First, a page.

You can't really blame the Times for toning down some of its coverage, however, given the shame The Paper of Record is now enduring over its tendentious five-alarm reporting on Wen Ho Lee, a.k.a. the Spy Who Came in from Its Own Institutional Imagination. A more flexible publication, the old Pravda, for example, might call Lee's legal ordeal — which included 10 months of near-solitary confinement, 59 counts of high-nuclear espionage, and finally a conviction on a single count of leaving the toilet seat up — the most colossal belly flops of federal prosecutorial zeal since, oh, June. But the Times has managed to stand by Jeff Gerth'shyperventilating, research-challenged March 1999 story, which stoked much of the whingy political hysteria surrounding the China espionage affair. Even as critics multiplied and the case atomized, the Gray Lady, hewing to its trademark "Just the facts, Mr. Secretary" approach to reporting national affairs, proceeded uncritically to emblazon in its lead pages every half-baked suspicion of Lee that the FBI, the sachems of Justice and Energy and all-purpose GOP hysteria cases could cough out.


Every one of these players has since proceeded, in high Stooges form, to promiscuously blame the others for creating boatloads of quasi-mystical "pressure" to push Lee's prosecution forward — a quantity apparently far more familiar to government hands these days than that fusty Old Paradigm known as "evidence." After snoozing fitfully through these oobleck-showers of accusation, the Times on Tuesday stepped forward with its "From the Editors" account of all things Wen Ho — and the stilted results of its Olympic-scaled turn at self-exoneration are indeed revealing in one respect: They continue to be couched entirely in the language, the lightning-fast evasive reflexes, and the discomfittingly subject-less jargon of federal officialdom. On the plus side, the Editors were pleased to report that the paper's coverage produced "clear, precise explanations of complex science." But prodded by a dark chorus of "criticism from competing journalists, media critics and from defenders of Dr. Lee" (the descending serial order of accusers saying far more about the Times' preoccupation with its own professional regard than its jowly, harrumphing professed interest in "a man's liberty and reputation"), the editors allow as to how they "could have pushed harder to uncover weaknesses in the F.B.I. case" — a procedure known in other media outlets as "reporting." But just as briskly, the editors reminded the paper's poor "confused" readers that "the prevailing view within the government is still that China made its gains [in nuclear technology] with access to valuable information about American nuclear weaponry." And for good measure they remind us that even before Wen Ho Lee stormed the Gray Lady's front pages, "a bipartisan congressional committee had already conducted closed hearings and written a secret report unanimously concluding that Chinese nuclear espionage had harmed American national security." A bipartisan committee! And unanimous, too! Surely it couldn't be wrong! Even so, the editors noted, in that rueful, preoccupied preppy way of theirs, that "We never prepared a full-scale profile of Dr. Lee, which might have humanized him and provided some balance," and that it might have been adviseable to take "a closer look" at Lee's Moriarty at the D of E, Notra Trulock, who in a court affidavit is accused of hurling wild racial epithets and spitting upon a black coworker.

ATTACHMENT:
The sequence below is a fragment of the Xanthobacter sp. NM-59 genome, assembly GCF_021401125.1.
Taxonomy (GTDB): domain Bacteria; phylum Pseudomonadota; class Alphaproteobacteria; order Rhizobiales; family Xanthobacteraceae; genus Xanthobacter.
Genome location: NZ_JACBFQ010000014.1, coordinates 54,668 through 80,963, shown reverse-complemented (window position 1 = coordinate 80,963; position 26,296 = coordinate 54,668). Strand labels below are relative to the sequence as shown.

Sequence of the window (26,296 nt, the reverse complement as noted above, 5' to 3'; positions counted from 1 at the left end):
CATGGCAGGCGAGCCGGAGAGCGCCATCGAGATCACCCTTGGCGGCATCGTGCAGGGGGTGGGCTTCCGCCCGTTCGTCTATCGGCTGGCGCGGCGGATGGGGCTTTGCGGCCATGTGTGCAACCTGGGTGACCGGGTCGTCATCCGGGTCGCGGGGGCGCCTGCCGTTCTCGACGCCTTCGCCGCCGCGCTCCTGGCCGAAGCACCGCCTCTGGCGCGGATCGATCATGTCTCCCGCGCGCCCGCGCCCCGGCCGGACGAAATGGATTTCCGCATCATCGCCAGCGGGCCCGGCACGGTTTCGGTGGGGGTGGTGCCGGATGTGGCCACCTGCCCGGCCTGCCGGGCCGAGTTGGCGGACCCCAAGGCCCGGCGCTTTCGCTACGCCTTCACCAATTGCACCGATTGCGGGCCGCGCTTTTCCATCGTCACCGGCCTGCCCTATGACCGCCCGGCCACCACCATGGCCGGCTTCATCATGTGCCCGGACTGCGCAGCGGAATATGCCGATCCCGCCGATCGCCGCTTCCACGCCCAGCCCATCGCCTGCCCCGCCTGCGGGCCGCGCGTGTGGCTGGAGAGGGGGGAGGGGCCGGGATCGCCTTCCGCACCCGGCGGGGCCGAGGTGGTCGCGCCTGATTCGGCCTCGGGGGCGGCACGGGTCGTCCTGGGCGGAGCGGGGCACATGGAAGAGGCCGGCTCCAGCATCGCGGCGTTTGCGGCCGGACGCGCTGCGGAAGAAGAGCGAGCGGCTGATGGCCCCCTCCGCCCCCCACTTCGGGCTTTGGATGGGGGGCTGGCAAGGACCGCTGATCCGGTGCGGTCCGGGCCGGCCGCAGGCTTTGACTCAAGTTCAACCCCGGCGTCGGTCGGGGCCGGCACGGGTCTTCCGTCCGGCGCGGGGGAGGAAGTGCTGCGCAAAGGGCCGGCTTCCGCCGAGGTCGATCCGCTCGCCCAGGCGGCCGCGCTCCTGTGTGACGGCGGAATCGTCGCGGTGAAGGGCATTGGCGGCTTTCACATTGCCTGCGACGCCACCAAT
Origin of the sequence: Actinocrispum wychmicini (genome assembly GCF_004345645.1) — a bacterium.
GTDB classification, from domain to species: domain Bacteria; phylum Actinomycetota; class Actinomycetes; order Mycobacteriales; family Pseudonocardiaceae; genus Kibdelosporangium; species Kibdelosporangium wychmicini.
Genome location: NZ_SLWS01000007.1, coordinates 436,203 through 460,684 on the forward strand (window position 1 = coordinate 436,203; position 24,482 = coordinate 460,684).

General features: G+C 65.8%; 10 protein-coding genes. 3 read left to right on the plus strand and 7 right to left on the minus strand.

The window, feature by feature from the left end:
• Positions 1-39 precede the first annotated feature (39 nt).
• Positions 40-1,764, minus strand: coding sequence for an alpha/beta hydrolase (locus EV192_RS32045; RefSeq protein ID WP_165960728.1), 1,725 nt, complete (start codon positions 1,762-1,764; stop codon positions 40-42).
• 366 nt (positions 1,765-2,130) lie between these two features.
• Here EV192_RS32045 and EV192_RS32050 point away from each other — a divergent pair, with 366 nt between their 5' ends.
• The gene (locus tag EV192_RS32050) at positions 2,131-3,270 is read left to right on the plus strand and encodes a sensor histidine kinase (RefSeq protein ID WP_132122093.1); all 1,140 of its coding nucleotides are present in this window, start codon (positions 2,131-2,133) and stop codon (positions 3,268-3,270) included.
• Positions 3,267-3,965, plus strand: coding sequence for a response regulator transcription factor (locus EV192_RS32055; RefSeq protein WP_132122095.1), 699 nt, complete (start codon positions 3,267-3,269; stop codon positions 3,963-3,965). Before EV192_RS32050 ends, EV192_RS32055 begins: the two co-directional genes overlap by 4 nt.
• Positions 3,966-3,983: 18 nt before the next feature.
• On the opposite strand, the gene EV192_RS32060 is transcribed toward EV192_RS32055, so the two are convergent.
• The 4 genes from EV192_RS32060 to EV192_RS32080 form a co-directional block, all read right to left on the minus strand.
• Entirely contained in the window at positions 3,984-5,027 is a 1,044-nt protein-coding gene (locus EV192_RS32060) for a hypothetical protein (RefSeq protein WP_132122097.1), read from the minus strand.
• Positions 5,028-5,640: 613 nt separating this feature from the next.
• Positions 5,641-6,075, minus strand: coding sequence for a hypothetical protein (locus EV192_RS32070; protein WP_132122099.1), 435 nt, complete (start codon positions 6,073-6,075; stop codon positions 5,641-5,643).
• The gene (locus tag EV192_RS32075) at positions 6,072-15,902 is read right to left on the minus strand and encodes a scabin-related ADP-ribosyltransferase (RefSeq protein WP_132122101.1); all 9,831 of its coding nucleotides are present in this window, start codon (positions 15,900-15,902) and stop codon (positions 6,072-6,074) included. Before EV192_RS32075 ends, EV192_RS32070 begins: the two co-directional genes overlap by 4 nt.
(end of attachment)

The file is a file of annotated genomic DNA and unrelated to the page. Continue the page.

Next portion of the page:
Suck's own institutional memory is long enough in the tooth to recall when the American press used to flatter itself with the notion that it was the "Fourth Estate," adverserially charged with holding government institutions accountable to the interests of the people. Now however, the Paper of Record is pleased to remind readers, in a ranks-closing cadence worthy of any modern chief executive, that "nothing in this experience undermines our faith in our reporters, who remained persistent and fair-minded in their newsgathering in the face of some fierce attacks." But unless we can be shown that Jeff Gerth has been detained without visitors in a maximum security facility for the past 10 months, we can't help but think that a certain Los Alamos scientist deserves a bit more of our sympathy. But at least Asian American scientists everywhere have now been extended fair notice. "Our coverage of this case," The Editors threaten in closing, "is not over."


courtesy of The Sucksters